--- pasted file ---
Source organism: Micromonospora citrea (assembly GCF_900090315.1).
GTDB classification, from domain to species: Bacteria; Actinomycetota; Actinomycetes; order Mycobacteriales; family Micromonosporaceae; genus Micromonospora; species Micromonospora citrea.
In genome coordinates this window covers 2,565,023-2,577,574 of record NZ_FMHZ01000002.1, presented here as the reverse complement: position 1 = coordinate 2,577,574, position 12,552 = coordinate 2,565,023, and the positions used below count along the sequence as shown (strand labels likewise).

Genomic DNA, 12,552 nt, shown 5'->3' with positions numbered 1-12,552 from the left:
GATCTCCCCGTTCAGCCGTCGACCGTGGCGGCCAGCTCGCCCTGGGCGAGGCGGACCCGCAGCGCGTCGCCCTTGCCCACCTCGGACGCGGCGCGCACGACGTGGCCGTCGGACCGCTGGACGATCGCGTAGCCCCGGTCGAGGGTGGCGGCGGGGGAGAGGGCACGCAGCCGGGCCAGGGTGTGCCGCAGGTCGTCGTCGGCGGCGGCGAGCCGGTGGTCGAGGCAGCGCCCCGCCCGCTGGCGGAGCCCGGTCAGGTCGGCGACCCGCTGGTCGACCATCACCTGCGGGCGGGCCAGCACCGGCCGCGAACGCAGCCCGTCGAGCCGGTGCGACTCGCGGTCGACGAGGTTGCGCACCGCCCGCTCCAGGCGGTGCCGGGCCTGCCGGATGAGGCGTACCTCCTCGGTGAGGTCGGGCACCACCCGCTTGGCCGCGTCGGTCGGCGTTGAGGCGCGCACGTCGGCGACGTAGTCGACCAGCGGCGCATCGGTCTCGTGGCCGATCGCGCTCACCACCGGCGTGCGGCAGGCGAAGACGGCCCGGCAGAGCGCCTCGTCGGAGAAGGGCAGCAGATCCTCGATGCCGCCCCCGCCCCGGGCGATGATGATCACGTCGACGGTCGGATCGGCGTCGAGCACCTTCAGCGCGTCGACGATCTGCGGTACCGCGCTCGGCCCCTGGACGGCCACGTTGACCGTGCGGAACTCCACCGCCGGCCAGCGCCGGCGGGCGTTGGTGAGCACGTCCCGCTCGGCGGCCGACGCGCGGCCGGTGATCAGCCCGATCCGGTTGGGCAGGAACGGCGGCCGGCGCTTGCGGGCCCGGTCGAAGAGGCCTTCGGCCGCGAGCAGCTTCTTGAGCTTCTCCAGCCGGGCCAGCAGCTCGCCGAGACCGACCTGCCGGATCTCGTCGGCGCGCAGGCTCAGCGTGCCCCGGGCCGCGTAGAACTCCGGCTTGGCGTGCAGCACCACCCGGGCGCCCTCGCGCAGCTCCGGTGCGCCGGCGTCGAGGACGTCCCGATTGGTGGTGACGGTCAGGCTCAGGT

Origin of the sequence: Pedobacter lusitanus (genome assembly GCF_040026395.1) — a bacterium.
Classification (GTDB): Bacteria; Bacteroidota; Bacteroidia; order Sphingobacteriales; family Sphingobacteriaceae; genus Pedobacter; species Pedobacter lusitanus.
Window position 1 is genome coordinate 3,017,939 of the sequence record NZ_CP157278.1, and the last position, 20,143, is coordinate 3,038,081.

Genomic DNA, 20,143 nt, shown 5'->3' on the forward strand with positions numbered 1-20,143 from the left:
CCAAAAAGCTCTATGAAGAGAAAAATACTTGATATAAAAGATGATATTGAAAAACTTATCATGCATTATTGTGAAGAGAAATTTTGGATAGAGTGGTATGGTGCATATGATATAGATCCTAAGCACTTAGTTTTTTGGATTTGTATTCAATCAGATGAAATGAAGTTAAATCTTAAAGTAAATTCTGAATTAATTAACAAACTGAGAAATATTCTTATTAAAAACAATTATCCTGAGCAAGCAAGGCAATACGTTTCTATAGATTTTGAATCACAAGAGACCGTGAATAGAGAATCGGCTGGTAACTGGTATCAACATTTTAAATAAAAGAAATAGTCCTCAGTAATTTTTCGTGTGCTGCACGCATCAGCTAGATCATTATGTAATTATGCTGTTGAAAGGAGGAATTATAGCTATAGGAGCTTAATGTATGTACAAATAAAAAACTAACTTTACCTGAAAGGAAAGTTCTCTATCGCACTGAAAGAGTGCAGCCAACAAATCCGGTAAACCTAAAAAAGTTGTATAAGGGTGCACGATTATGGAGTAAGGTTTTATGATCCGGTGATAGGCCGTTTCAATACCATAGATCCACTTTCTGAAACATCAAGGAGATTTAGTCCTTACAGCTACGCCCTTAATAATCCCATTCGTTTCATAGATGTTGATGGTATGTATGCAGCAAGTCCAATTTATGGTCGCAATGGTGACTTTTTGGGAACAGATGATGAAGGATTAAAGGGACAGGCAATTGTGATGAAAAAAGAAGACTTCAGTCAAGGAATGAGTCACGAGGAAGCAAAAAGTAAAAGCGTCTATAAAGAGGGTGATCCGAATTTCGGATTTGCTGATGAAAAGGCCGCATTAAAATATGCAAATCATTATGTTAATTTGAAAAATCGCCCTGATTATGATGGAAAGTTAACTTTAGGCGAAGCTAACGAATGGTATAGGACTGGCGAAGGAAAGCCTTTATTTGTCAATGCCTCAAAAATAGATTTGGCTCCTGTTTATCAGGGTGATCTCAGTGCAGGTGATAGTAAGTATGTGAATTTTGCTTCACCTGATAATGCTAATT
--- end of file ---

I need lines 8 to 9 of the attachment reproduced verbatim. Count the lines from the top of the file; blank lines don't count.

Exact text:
Window position 1 is genome coordinate 3,017,939 of the sequence record NZ_CP157278.1, and the last position, 20,143, is coordinate 3,038,081.

Genomic DNA, 20,143 nt, shown 5'->3' on the forward strand with positions numbered 1-20,143 from the left: